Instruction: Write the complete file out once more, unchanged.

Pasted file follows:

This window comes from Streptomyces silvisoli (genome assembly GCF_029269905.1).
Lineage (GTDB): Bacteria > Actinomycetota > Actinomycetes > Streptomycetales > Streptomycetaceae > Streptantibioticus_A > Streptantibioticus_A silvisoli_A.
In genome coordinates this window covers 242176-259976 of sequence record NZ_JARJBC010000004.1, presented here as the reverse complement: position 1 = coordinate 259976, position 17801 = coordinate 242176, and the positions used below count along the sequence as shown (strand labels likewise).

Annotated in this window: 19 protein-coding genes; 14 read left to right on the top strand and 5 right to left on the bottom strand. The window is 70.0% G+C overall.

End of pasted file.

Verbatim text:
This window comes from Streptomyces silvisoli (genome assembly GCF_029269905.1).
Lineage (GTDB): Bacteria > Actinomycetota > Actinomycetes > Streptomycetales > Streptomycetaceae > Streptantibioticus_A > Streptantibioticus_A silvisoli_A.
In genome coordinates this window covers 242176-259976 of sequence record NZ_JARJBC010000004.1, presented here as the reverse complement: position 1 = coordinate 259976, position 17801 = coordinate 242176, and the positions used below count along the sequence as shown (strand labels likewise).

Annotated in this window: 19 protein-coding genes; 14 read left to right on the top strand and 5 right to left on the bottom strand. The window is 70.0% G+C overall.